Slack developers have been able to add a few buttons to the bottom of their responses in their in-line commands, but it seems like that was starting to get a little out of hand. It’s pretty common for developers to start bending platform functionality to the point of breaking, and in this case some developers were even adding small buttons that would essentially page through options on the Slackbot response. So Slack, which at times can sometimes seem allergic to product changes, is making an alteration and giving developers the ability to add a drop-down menu to give additional responses and actions to Slackbot messages.
This startup is building a smart work assistant on Slack that could take on Salesforce
Troops, a Slackbot for sales, raises $7 million
It’s a sales world these days. CRM rules everything around me (and my colleagues) seemingly every day; with a new financing, launch, or app that’s designed to make the life of the busy sales executive a little bit more convenient. And the latest tool to step into the breach sits at the intersection of the massive CRM trend and another two or three “super hot” business tech buzzwords.
Troops Raises $2.6M for their Slackbot that Makes Sales Jobs Easier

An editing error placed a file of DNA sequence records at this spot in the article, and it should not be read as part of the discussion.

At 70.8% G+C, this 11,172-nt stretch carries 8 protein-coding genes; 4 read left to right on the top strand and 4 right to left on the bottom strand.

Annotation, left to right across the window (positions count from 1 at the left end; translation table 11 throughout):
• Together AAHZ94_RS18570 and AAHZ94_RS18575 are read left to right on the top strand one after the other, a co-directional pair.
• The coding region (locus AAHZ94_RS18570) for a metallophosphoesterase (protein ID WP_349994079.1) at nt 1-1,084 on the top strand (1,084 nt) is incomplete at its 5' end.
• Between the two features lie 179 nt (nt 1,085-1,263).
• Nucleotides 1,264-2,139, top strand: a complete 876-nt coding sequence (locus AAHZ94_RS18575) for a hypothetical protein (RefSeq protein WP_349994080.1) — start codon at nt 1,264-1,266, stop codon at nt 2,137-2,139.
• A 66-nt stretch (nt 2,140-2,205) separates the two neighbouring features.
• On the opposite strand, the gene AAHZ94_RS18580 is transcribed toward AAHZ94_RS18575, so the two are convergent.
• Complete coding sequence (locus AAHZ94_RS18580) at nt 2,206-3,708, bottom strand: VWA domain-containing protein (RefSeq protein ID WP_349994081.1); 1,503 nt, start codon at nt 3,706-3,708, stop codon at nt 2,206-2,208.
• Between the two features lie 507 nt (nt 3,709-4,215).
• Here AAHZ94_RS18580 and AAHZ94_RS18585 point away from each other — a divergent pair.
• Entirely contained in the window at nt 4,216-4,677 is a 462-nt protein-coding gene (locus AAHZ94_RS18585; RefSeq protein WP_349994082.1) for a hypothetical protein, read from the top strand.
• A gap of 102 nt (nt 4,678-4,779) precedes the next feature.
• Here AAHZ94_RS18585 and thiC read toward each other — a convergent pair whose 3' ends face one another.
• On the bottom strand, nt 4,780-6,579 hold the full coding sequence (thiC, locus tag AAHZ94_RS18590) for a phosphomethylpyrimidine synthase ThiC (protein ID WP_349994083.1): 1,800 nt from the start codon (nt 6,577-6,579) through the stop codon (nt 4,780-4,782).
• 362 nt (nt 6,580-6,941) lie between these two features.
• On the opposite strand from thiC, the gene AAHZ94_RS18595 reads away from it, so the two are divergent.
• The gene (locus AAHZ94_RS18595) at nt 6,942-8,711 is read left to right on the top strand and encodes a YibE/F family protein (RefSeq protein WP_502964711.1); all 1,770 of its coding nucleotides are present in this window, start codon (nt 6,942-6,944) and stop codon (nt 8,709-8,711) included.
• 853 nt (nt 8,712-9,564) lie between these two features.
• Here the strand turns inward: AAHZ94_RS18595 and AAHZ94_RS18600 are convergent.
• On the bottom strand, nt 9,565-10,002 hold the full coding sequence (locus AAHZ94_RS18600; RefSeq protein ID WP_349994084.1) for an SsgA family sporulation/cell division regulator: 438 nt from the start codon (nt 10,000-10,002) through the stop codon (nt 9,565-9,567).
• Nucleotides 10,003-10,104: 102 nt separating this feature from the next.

Dan Reich and Scott Britton saw the work potential of bots a year ago, when they began building Troops, a startup they envision as eventually becoming your artificial intelligence assistant for work. Troops’ first product is a Slack bot that pulls CRM data from Salesforce when you give it commands. Salespeople, accounts people, and customer success people can get the information they need without logging into the Salesforce database and filling out fields. All they have to do is type commands into Slack, which many organizations are already using all day every day to communicate. Reich, Britton, and third co-founder Greg Ratner, are veterans of the New York tech industry with multiple $100+ million exits between them. Reich formerly co-founded Spinback, which was acquired by Buddy Media, where he stayed until Buddy Media was acquired for about $800 million by Salesforce. Britton was formerly part of SinglePlatform, a startup that was acquired by Constant Contact for $100 million. Ratner was previously Director of Technology at Deep Focus. Despite their varying backgrounds, all of them are true believers in the ability of chat bots to change the industry.